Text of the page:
When the Cheesecake Factory and other retailers have announced that they will not pay rent, it can give pause to small and growing businesses who need their invoices paid. During such an unprecedented time, most everyone is feeling the panic and stress about potential loss of cash flow. It doesn't seem like a good time to ask for payment from clients or customers who may be facing their own crises.
For freelancers, startups and small business owners, the COVID-19 pandemic likely has impacted daily life and your business. Startup funding is drying up, employees are being furloughed or in general, we're all living in a state of uncertainty. You may be wondering if there's anything that you can do that could save your business during a crisis.
Our advice - Don't Panic! You may be better off than you thought.
Steps you can take to save your business in a crisis.
Whether you're a freelancer, small business owner or employee, working from home can be quite an adjustment. It's easy to get distracted by laundry or other household to-do's and you're probably reading this because you know that already. With a couple of tweaks to your routine, you may find that you're more productive working from home than the office.
Here are tips to stay productive when you work from home.
When a client hasn't paid their invoice on time, business owners feel the pinch in their cash flow. Even if sales are being won and the work is being done, without timely payments from their customers, vendors, accounts payable and employees go unpaid. It takes time and resources to chase down payments, affecting efficiency and productivity as well. Instead of wondering if your clients are going to pay their invoices, take control of the situation proactively and in a non-threatening manner.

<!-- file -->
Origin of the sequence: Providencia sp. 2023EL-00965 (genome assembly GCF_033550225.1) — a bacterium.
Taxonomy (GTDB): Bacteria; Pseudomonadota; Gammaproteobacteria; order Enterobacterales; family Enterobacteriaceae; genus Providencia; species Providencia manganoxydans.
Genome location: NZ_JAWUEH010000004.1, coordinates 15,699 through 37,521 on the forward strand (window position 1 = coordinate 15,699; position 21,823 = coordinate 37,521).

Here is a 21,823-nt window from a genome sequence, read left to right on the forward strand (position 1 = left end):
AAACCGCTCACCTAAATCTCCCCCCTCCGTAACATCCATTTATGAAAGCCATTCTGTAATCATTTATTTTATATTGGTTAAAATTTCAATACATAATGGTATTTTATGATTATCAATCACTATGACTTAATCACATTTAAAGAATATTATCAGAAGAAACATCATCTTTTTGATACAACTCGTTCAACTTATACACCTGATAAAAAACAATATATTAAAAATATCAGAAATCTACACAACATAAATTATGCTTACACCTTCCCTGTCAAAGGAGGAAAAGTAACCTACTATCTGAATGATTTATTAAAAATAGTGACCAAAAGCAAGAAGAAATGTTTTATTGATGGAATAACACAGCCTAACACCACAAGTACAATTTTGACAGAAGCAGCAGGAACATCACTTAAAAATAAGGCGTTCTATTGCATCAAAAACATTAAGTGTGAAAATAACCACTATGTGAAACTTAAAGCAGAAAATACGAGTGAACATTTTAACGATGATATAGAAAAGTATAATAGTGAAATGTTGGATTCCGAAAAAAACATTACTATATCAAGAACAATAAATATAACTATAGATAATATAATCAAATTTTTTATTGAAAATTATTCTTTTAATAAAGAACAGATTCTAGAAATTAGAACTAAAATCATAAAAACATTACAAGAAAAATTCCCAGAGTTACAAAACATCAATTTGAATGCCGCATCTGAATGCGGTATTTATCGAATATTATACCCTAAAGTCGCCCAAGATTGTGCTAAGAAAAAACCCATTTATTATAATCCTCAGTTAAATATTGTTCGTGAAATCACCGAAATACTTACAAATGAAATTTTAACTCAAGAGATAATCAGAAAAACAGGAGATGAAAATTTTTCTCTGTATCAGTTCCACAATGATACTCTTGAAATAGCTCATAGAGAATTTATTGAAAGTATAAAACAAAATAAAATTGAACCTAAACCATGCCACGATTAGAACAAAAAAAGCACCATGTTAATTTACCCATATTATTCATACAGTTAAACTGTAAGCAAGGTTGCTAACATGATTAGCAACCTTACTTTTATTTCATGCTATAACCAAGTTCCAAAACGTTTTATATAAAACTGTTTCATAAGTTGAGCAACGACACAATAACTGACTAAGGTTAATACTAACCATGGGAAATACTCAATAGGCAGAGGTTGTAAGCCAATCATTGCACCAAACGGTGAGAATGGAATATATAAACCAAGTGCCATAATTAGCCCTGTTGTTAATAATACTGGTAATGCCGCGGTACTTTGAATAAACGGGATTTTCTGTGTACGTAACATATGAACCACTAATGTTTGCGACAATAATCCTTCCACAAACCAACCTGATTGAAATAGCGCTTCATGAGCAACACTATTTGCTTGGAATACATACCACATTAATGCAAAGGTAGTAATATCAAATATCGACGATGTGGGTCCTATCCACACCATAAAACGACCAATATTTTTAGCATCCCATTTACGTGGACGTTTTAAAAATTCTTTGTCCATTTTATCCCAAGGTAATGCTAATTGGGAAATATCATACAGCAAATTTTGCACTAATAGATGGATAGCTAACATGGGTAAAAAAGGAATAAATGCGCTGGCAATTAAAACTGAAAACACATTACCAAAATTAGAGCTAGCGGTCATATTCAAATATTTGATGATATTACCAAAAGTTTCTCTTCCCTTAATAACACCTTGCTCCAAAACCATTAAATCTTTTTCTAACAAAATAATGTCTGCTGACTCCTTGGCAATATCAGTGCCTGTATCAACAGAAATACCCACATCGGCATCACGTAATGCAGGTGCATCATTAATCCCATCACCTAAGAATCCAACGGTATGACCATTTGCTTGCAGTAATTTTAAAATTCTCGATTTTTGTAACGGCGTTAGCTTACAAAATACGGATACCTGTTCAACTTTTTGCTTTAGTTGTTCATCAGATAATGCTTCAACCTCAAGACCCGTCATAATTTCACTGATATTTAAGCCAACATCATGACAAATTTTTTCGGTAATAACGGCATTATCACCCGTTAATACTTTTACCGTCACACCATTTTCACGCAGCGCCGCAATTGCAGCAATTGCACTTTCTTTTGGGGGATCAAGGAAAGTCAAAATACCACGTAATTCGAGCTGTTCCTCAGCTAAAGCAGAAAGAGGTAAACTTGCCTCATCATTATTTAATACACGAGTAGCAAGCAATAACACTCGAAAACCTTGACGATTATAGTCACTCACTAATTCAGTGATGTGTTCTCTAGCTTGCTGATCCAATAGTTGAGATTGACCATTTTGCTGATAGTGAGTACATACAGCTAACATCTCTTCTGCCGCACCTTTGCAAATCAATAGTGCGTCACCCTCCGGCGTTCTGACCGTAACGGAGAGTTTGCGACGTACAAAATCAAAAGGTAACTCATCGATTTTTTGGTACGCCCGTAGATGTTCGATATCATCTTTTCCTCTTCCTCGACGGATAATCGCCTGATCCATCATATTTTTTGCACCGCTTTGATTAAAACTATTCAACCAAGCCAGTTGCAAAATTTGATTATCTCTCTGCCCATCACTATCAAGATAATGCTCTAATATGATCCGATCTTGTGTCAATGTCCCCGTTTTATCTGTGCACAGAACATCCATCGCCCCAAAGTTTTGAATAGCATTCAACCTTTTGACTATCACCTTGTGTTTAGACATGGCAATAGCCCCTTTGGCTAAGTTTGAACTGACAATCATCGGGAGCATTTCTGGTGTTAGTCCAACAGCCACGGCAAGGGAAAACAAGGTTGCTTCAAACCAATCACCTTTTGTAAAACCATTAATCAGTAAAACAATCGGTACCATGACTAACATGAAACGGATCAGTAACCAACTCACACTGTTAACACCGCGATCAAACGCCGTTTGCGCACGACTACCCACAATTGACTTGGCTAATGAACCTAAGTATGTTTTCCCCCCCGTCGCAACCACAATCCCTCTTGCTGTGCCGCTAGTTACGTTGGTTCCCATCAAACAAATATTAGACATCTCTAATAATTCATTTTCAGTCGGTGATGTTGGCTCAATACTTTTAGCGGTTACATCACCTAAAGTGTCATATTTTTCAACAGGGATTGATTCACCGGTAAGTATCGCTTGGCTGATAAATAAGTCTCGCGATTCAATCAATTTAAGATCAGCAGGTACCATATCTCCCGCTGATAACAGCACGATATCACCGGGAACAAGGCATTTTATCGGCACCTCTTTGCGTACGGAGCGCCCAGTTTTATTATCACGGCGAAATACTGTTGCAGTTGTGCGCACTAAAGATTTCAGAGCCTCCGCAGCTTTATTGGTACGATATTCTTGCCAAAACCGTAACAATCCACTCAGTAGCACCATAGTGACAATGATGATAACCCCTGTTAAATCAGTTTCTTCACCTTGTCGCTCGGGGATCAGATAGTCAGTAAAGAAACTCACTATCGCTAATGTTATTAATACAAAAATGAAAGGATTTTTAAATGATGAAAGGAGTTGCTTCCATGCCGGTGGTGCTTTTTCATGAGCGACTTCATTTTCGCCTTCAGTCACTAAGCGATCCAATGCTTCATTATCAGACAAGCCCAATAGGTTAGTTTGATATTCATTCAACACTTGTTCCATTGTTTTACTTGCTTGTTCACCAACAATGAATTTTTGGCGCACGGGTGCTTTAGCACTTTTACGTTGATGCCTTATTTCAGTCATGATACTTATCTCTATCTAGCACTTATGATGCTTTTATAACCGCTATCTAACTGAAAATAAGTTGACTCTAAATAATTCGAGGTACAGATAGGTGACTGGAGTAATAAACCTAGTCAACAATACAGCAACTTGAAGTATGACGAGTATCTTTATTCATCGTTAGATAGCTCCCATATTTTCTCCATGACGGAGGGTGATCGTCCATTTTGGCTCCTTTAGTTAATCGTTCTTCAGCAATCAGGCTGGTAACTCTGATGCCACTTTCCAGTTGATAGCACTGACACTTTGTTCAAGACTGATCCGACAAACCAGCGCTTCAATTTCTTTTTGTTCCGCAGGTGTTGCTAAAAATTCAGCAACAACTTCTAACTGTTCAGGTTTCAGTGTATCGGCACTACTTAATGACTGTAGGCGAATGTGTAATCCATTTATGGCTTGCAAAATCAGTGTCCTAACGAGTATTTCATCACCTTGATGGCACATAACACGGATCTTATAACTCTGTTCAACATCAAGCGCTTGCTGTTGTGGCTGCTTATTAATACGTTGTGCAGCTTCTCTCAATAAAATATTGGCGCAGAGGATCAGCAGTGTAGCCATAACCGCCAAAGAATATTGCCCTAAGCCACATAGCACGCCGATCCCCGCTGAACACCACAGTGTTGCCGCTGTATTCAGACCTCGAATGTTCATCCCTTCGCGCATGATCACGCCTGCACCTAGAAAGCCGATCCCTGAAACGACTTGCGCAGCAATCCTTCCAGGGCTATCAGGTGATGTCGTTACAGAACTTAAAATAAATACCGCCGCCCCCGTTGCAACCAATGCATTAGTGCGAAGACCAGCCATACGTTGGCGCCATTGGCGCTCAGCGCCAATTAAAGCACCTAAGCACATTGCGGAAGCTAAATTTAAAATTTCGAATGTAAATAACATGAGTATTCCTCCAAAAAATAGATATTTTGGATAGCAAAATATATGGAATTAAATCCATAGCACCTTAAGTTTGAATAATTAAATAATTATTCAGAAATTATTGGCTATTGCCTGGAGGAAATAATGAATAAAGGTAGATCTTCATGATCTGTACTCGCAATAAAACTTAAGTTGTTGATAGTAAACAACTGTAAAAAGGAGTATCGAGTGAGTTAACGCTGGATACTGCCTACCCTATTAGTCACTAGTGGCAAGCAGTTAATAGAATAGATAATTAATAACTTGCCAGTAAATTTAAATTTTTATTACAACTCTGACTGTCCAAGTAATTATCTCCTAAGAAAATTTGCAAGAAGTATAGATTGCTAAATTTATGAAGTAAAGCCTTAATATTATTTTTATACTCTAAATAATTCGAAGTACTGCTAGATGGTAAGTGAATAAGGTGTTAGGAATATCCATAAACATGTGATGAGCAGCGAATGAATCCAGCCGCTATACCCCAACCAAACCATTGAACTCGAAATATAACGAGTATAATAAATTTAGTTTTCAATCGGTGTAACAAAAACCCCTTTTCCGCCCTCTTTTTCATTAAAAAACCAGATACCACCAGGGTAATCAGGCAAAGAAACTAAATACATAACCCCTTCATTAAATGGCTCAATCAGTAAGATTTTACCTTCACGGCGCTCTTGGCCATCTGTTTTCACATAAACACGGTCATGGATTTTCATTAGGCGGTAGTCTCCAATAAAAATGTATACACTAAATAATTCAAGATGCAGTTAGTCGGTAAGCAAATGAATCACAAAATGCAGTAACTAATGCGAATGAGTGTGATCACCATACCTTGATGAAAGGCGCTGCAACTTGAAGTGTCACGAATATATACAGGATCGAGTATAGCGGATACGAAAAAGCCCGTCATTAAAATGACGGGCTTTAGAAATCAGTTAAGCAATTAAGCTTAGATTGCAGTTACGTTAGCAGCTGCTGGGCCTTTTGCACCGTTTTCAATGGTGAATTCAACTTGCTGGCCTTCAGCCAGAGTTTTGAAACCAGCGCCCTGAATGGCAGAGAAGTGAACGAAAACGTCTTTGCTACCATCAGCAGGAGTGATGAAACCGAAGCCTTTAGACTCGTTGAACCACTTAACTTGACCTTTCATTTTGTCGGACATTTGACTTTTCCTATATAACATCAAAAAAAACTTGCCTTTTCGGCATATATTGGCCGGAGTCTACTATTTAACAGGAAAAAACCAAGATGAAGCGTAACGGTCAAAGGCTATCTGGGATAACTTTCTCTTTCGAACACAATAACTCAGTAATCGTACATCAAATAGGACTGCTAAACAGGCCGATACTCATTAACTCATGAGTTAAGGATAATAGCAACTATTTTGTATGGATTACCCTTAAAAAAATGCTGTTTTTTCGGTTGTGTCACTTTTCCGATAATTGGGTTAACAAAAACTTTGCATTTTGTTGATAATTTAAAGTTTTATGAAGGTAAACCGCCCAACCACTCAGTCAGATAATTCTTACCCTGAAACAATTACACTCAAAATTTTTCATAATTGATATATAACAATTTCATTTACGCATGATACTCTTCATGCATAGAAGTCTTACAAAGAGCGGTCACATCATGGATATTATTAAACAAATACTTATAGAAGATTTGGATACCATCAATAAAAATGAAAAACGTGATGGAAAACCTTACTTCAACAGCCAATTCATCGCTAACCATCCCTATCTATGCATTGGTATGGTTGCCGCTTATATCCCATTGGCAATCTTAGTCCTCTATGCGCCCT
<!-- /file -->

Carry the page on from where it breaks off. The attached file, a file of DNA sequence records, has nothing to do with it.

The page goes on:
Here are the best business practices to get prompt payment from your clients.
Suing a client isn't top of anyone's list of things to do but if a client is refusing to pay, it may be the logical path to getting what's owed to you. Before you take your client to court, you'll need to make sure that you're prepared, have a good case and that it's worth the cost of your time and money.
When you're thinking of suing for nonpayment, here are your next steps.
If yours is a B2B business, it means that you're relying heavily on your valuable business partners. Much like any relationship, you're only going to feel as comfortable as the level of trust you have with these business partners. Getting to know them better also means that you understand their goals, their pain points and what keeps them up at night. Knowing your clients will also give you a heads up if they're facing difficulties that may affect your relationship.
How well do you know your clients?
If the thought of an uncomfortable meeting with your client makes your stomach hurt, you're probably already shuddering at the title of this post. Invoice disputes usually mean that the client owes you money and is simply unwilling to pay what you're asking. Is it possible to figure out a solution to this situation with an in-person meeting?
Should you handle an invoice dispute in person?
No one goes into a relationship, business or otherwise, planning how to end it. Firing a client is an unfortunate necessity when things go terribly wrong. The first thing to determine is your last straw. This client may be:
- consistently asking for services beyond the scope of the contract.
- pushing back on everything they're paying you for.
- difficult to work with.
- not paying you for all of the work you've already done.
Now that you know you've had enough, do you know what to do next?
Here's what to say and do when you're firing a client.
While it's easy to be overwhelmed during the year with business to-do's, your clients are the reason you have a business to begin with! You don't have to wait until the holidays to show them that they are appreciated. Gratitude can be practiced all year long and will help build a strong foundation for any challenges that may arise. Gratitude reminds your clients that they are appreciated.
Here are some of the best ways to show gratitude and help client retention.
Your goal is to run a successful business and that means creating strong relationships with your clients. During the sales process, your business is going all out to impress and that positive impression may last for a few months. After a while, you and your clients may hit a period of leveling out and, even more serious, discontent. Just as with any relationship, it can be challenging to maintain happy, long term clients.